The Australian Competition and Consumer Commission (ACCC) has announced the publication of a draft determination in which it proposes to grant authorisation for an agreement between NBN Co and SingTel Optus for the migration of the latter’s HFC subscribers to the National Broadband Network (NBN). The determination will also reportedly cover the decommissioning of part of Optus’ HFC network.
As previously reported by CommsUpdate, in June 2011 Optus revealed that it had reached an agreement with NBN Co, the public-private company overseeing the NBN project, regarding the migration of its HFC customers to the fibre network. Under the agreement, Optus said it would begin the progressive migration once the network is rolled out in a given area and is ready to provide services to customers currently served by its HFC network. The initial migration of customers to NBN infrastructure is likely to commence in 2014, and the programme is expected to take up to four years to be completed across Optus’ entire HFC footprint. Optus estimated the total value of the agreement as AUD800 million (USD780 million).
Commenting on the latest development, ACCC chairman Rod Sims noted: ‘A wide range of arguments were put to the ACCC by Optus and NBN Co, but in essence our decision was based on weighing carefully two clear public benefits arising from the HFC Agreement against a potentially large but less clear detriment.’ The regulator noted that the main public benefits of the agreement included the avoidance of the cost of operating the Optus HFC network to provide a service the NBN can also offer, while it will also ‘deliver a lower cost HFC subscriber migration to the NBN’. By contrast it did, however, note that the HFC agreement will remove a ‘potentially significant fixed line competitor to the NBN in Brisbane, Sydney and Melbourne’. Further, the ACCC also claimed that competitive pressure from Optus could have resulted in ‘positive outcomes notably prompting NBN Co to improve its performance’.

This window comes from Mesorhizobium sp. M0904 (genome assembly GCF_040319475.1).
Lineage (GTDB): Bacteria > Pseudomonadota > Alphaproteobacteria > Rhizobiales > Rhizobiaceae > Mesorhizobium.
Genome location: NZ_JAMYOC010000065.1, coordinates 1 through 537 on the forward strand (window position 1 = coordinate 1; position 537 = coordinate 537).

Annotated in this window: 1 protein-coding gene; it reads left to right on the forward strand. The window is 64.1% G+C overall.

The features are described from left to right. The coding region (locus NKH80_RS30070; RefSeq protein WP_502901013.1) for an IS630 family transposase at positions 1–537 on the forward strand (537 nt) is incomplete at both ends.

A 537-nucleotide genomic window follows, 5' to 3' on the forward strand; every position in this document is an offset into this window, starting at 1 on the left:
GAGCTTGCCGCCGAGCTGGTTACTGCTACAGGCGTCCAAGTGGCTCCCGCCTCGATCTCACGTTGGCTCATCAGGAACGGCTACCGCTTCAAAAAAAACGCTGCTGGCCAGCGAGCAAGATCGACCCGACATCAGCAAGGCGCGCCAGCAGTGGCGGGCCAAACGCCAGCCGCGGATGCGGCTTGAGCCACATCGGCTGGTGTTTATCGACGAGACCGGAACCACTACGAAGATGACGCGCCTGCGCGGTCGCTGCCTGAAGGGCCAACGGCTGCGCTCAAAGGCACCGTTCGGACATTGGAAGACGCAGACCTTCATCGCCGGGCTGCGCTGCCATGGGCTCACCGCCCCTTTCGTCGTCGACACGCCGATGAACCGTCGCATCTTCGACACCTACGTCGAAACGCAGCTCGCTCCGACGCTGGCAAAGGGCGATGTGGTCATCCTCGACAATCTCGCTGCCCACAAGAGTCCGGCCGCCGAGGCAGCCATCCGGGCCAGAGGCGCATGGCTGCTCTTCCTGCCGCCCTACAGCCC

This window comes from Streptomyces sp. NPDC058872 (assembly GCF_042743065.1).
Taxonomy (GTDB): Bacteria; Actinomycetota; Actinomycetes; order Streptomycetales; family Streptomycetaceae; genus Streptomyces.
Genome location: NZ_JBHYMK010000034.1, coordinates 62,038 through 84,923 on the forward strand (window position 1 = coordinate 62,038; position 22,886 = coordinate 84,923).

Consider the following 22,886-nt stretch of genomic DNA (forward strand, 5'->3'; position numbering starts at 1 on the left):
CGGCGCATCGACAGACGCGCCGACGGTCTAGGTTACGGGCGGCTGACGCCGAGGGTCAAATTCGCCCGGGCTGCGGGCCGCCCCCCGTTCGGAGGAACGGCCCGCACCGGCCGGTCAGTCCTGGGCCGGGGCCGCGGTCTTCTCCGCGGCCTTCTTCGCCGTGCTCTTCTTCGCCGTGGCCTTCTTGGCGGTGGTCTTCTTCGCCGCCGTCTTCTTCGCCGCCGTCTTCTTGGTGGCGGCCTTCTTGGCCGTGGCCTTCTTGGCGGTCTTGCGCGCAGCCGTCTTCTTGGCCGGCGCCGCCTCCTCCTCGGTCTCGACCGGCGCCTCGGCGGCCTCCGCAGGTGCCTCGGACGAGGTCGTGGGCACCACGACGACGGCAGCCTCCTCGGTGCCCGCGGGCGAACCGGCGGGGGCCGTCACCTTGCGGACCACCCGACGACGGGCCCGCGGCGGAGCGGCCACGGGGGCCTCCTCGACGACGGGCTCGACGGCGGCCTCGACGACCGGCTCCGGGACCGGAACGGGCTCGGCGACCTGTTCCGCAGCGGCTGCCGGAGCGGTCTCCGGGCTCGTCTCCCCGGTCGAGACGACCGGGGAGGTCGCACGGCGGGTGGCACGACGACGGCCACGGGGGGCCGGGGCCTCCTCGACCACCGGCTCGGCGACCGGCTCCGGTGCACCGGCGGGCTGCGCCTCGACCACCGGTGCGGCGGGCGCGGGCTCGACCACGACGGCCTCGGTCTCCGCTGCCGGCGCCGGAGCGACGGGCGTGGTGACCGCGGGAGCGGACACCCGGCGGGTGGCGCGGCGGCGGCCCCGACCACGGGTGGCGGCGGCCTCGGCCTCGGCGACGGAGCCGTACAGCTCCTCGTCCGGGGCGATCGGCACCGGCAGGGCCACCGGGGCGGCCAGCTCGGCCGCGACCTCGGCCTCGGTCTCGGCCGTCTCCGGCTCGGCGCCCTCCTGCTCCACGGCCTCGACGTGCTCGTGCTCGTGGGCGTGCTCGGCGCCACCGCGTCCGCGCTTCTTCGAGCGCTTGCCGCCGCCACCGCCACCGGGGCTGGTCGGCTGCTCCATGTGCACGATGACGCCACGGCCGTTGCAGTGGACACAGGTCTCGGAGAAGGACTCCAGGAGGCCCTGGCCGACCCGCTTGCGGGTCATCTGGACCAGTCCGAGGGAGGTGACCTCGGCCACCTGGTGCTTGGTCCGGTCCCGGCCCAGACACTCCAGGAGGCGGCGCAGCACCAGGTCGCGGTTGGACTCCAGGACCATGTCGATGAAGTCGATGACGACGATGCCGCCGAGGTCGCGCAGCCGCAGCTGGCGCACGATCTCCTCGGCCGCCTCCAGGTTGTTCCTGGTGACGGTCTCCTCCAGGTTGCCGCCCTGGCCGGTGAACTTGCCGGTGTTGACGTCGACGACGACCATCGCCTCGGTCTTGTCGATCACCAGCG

Despite the possible downsides to the deal, the ACCC said that there were a number of unique mitigating factors, with the watchdog noting that Optus’ HFC network is unlikely to be extended beyond its existing coverage area, which in effect would limit the potential for its subscriber base to grow.